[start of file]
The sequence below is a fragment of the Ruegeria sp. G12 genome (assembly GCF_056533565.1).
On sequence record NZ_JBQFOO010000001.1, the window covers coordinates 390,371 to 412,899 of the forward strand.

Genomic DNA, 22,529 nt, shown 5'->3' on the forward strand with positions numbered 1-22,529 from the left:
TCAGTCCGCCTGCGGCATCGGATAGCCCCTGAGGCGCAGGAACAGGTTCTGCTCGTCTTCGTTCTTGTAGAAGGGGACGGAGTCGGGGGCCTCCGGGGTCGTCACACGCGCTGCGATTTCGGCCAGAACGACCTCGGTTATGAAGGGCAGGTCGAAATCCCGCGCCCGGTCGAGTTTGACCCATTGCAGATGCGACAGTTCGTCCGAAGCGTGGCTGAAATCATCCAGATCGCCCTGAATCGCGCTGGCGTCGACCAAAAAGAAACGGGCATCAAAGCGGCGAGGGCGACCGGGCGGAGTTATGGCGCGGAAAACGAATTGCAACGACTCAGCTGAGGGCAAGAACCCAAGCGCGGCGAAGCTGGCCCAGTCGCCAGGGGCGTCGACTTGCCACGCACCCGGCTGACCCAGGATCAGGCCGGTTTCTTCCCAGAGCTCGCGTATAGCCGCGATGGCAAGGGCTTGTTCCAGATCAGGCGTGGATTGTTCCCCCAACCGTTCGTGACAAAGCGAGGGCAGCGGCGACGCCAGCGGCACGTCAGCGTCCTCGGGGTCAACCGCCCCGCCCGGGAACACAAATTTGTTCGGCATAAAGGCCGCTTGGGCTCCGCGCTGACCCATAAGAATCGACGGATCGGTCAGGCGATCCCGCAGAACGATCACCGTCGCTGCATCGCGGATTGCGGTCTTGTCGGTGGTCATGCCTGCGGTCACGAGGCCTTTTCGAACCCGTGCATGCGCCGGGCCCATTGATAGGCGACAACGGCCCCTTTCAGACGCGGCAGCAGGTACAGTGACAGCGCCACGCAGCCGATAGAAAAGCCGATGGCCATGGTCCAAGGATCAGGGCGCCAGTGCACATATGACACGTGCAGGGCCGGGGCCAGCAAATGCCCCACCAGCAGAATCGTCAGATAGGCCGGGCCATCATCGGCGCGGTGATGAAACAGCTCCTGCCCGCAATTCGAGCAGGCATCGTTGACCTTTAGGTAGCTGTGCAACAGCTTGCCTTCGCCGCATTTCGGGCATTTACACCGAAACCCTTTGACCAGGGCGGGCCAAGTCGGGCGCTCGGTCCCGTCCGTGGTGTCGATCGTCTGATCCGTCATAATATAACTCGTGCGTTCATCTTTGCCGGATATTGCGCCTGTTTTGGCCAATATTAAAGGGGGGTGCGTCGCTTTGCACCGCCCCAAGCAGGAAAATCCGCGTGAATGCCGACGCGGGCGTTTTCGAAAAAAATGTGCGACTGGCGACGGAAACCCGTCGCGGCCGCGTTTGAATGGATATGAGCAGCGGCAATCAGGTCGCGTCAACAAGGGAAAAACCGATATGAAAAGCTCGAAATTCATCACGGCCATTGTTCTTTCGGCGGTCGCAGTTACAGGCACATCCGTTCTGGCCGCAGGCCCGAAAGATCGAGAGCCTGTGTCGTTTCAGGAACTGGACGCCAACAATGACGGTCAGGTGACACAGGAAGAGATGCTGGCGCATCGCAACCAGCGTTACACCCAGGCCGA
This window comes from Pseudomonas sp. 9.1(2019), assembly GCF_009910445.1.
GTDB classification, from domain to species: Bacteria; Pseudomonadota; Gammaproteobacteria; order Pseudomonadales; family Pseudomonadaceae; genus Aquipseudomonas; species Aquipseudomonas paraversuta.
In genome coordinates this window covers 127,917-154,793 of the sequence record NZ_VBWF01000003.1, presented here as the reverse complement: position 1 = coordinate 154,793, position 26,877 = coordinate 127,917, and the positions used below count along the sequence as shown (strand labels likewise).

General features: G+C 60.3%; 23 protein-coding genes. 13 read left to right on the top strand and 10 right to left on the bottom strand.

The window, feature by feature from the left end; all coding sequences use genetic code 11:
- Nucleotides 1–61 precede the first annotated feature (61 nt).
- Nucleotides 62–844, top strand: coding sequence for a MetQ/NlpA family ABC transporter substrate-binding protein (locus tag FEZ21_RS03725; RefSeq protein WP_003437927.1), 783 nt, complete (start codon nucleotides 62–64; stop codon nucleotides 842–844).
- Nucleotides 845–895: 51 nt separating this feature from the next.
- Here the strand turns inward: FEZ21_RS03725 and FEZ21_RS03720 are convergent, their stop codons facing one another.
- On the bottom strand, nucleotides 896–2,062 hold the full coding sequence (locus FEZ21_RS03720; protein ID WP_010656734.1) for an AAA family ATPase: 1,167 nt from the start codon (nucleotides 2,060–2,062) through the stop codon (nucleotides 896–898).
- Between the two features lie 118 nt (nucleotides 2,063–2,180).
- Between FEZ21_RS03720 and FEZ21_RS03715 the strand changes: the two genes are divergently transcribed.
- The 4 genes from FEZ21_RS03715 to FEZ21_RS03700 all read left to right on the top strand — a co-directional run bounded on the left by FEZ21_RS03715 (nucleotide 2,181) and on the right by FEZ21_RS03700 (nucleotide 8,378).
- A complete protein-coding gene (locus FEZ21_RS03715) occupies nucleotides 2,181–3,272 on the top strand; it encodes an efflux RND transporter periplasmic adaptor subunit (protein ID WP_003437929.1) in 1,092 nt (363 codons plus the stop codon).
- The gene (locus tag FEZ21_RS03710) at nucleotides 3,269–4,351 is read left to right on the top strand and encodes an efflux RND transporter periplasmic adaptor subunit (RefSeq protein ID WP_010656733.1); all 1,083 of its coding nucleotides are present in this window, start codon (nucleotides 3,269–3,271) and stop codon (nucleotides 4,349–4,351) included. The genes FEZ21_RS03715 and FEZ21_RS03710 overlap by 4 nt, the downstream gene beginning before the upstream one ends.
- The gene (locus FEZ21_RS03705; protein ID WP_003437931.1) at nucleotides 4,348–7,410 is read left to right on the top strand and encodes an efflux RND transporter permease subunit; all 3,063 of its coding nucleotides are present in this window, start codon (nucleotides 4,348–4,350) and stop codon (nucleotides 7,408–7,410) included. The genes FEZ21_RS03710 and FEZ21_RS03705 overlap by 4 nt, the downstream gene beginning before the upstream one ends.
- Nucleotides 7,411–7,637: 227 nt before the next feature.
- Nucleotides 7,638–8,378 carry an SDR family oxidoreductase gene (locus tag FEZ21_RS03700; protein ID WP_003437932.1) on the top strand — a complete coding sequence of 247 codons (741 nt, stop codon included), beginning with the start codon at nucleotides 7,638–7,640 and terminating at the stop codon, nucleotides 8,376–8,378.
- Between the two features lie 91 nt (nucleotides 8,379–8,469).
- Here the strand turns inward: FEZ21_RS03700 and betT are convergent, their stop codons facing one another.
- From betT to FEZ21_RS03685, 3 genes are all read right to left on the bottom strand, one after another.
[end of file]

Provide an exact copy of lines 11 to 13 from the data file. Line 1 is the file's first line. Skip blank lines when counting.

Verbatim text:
- Nucleotides 62–844, top strand: coding sequence for a MetQ/NlpA family ABC transporter substrate-binding protein (locus tag FEZ21_RS03725; RefSeq protein WP_003437927.1), 783 nt, complete (start codon nucleotides 62–64; stop codon nucleotides 842–844).
- Nucleotides 845–895: 51 nt separating this feature from the next.
- Here the strand turns inward: FEZ21_RS03725 and FEZ21_RS03720 are convergent, their stop codons facing one another.